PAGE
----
Passer-by suffers serious injury after site hoarding collapse
Thomas Vale Construction plc has been fined after a woman suffered life-changing head injuries when she was hit by a section of fencing that collapsed in a gust of wind during the refurbishment of a college in Kidderminster in May 2012.
The 56-year-old woman from Kidderminster was walking past the site when two sections of the hoarding collapsed knocking her down and leaving her unconscious.
The woman suffered substantial head injuries, including severe concussion, a gash on the head and fluid and bruising on the brain. The injuries affected her balance and senses of hearing, smell and taste. She spent 16 days in hospital and was unable to work for seven months.
Kidderminster Magistrates heard (31 March) that the incident occurred two weeks after another part of the perimeter fence collapsed in the wind, although nobody was injured on that occasion.
Solid fencing had been erected to stop dust and debris from escaping. The firm discounted using concrete foundations for the fence in view of the underground services which would be disrupted and the fence needed to be moved at intervals for deliveries.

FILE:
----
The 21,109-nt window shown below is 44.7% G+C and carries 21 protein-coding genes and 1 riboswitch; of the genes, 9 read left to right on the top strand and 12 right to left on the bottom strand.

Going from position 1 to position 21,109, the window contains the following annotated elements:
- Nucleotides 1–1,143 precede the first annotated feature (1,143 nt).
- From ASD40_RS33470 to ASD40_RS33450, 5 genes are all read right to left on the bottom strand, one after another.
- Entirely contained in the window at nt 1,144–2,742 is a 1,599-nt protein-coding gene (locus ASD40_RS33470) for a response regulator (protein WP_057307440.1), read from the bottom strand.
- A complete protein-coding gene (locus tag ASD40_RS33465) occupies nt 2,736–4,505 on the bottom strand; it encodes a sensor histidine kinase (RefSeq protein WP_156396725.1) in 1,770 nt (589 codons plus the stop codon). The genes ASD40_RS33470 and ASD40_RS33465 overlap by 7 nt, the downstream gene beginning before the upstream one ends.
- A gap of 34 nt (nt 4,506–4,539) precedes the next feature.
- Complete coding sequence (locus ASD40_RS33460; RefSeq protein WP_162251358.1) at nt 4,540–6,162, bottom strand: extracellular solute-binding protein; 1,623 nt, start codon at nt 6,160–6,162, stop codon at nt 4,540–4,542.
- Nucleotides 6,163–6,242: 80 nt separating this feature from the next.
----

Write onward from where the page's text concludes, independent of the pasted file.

HSE argued the firm:
- failed to seek expert advice on fixing the problem after the first incident;
- left the securing and re-building of the fence to inexperienced workers without the correct training; and
- failed to recognise the potential vulnerability of the whole perimeter fence and only strengthened and stabilised the section that collapsed.
The project in a busy pedestrianised town centre should have been subject to a thorough risk assessment and competent design to prevent what could be a ‘foreseeably catastrophic’ results.
Fencing constructed using “guesswork”
Thomas Vale Construction plc of Worcester Road, Stourport, pleaded guilty to a breach of Regulation 28(1) of the Construction (Design and Management) Regulations 2007 and was fined £20,000 and ordered to pay costs of £10,250.
Speaking after the hearing, HSE inspector Jo Anderson said:
“Thomas Vale Construction had a duty to its workforce and to members of the public to ensure the hoarding around the site was safe.
This fencing was constructed using guesswork. The company failed to seek expert advice in order to ensure the hoarding was designed correctly and did not consider the substantial force which strong wind can impart on solid hoardings.
This woman, who had parked and was on her way to the shops, suffered life-changing head injuries in what was a preventable incident. Without doubt, though, we could easily have been dealing with a fatal incident.”